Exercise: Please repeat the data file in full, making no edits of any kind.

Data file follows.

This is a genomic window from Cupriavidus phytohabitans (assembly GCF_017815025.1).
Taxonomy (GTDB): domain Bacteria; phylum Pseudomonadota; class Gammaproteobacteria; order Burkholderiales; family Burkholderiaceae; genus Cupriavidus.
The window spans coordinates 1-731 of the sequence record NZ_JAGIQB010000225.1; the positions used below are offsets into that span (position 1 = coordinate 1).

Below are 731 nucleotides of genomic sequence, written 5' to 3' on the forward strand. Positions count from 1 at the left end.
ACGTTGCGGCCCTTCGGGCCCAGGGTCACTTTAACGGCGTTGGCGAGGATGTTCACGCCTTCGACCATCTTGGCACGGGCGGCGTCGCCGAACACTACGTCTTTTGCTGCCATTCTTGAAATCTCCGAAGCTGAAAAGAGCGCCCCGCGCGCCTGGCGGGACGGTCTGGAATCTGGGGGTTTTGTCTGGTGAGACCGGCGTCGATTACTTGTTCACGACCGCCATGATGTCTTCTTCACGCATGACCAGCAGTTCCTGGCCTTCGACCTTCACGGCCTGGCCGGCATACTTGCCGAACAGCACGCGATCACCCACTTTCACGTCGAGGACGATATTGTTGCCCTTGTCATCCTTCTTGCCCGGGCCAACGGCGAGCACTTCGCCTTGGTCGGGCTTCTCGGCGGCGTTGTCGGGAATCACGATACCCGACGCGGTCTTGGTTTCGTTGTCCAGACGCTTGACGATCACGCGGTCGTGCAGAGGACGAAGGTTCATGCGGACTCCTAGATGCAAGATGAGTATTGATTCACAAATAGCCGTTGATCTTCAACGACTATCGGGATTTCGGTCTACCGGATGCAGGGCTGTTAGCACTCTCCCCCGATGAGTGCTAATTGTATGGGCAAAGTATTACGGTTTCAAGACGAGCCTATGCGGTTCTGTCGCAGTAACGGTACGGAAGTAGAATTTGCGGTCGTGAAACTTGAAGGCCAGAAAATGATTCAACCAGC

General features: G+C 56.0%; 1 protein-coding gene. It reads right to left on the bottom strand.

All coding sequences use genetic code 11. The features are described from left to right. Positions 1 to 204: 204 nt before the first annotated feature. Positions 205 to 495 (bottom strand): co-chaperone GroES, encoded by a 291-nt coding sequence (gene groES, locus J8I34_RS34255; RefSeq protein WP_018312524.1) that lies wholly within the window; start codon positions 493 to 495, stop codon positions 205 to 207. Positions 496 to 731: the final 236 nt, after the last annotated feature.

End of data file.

This is a genomic window from Cupriavidus phytohabitans (assembly GCF_017815025.1).
Taxonomy (GTDB): domain Bacteria; phylum Pseudomonadota; class Gammaproteobacteria; order Burkholderiales; family Burkholderiaceae; genus Cupriavidus.
The window spans coordinates 1-731 of the sequence record NZ_JAGIQB010000225.1; the positions used below are offsets into that span (position 1 = coordinate 1).

Below are 731 nucleotides of genomic sequence, written 5' to 3' on the forward strand. Positions count from 1 at the left end.
ACGTTGCGGCCCTTCGGGCCCAGGGTCACTTTAACGGCGTTGGCGAGGATGTTCACGCCTTCGACCATCTTGGCACGGGCGGCGTCGCCGAACACTACGTCTTTTGCTGCCATTCTTGAAATCTCCGAAGCTGAAAAGAGCGCCCCGCGCGCCTGGCGGGACGGTCTGGAATCTGGGGGTTTTGTCTGGTGAGACCGGCGTCGATTACTTGTTCACGACCGCCATGATGTCTTCTTCACGCATGACCAGCAGTTCCTGGCCTTCGACCTTCACGGCCTGGCCGGCATACTTGCCGAACAGCACGCGATCACCCACTTTCACGTCGAGGACGATATTGTTGCCCTTGTCATCCTTCTTGCCCGGGCCAACGGCGAGCACTTCGCCTTGGTCGGGCTTCTCGGCGGCGTTGTCGGGAATCACGATACCCGACGCGGTCTTGGTTTCGTTGTCCAGACGCTTGACGATCACGCGGTCGTGCAGAGGACGAAGGTTCATGCGGACTCCTAGATGCAAGATGAGTATTGATTCACAAATAGCCGTTGATCTTCAACGACTATCGGGATTTCGGTCTACCGGATGCAGGGCTGTTAGCACTCTCCCCCGATGAGTGCTAATTGTATGGGCAAAGTATTACGGTTTCAAGACGAGCCTATGCGGTTCTGTCGCAGTAACGGTACGGAAGTAGAATTTGCGGTCGTGAAACTTGAAGGCCAGAAAATGATTCAACCAGC

General features: G+C 56.0%; 1 protein-coding gene. It reads right to left on the bottom strand.

All coding sequences use genetic code 11. The features are described from left to right. Positions 1 to 204: 204 nt before the first annotated feature. Positions 205 to 495 (bottom strand): co-chaperone GroES, encoded by a 291-nt coding sequence (gene groES, locus J8I34_RS34255; RefSeq protein WP_018312524.1) that lies wholly within the window; start codon positions 493 to 495, stop codon positions 205 to 207. Positions 496 to 731: the final 236 nt, after the last annotated feature.